Thirdhand Smoke: A Danger You May Not Know About
There’s no doubt that firsthand smoke (what you inhale) and secondhand smoke (smoke from the lit end of a cigarette or that’s been exhaled by a smoker) is dangerous, but now there’s a new kind of smoke to watch out for: thirdhand smoke. Last year researchers at Lawrence Berkeley National Laboratory published a study that found that residual nicotine and harmful chemicals are left behind when someone smokes indoors, long after the actual smoke dissipates. When inhaled, these compounds can cause cancer and can contribute to asthma, allergies, hyperactivity and slower healing abilities.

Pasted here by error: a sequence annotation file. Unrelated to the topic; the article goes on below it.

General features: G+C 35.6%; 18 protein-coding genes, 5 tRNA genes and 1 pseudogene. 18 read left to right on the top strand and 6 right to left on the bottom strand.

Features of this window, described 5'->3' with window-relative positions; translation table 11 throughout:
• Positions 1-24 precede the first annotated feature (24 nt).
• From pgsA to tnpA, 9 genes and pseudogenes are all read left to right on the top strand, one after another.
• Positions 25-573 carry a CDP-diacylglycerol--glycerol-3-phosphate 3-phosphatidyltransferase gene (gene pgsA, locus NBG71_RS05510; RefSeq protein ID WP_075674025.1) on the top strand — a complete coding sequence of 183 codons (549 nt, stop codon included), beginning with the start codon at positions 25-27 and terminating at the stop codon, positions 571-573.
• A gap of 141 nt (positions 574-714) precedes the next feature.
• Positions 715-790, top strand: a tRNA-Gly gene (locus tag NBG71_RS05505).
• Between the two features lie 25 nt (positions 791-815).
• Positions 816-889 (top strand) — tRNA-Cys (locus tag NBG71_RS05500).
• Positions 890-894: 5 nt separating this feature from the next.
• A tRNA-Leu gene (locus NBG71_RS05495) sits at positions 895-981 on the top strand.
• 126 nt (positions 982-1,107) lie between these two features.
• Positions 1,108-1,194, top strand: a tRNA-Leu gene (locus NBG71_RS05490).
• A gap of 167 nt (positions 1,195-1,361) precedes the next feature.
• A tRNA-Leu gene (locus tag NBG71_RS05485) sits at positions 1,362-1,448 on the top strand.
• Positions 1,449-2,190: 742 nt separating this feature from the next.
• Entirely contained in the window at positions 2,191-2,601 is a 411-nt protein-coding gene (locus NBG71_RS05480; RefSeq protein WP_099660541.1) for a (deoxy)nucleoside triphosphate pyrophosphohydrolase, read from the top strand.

So how do those dangerous chemicals linger? Researchers were surprised to learn they seep into one’s walls, furniture, carpet and clothing. Once they get in, they’re nearly impossible to get out. Scientists have detected the existence of these chemicals in homes that have been smoke free for more than 20 years. Children are especially at risk, because they crawl on the carpet and put their mouths on furniture that may have absorbed these chemicals.
While experts haven’t discovered a method to get rid of these chemicals yet, there are a few things you can do to reduce the amount of harmful chemicals in your home. When moving in, repaint the walls, replace any carpeting or furniture, check your ventilation systems and use strong detergent to deep clean all surfaces. But even more important is to remember to never smoke inside. Indoor smoking can harm you, your family and anyone who stays in your home. So if you must smoke, go outside.
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Photo credit: Morgan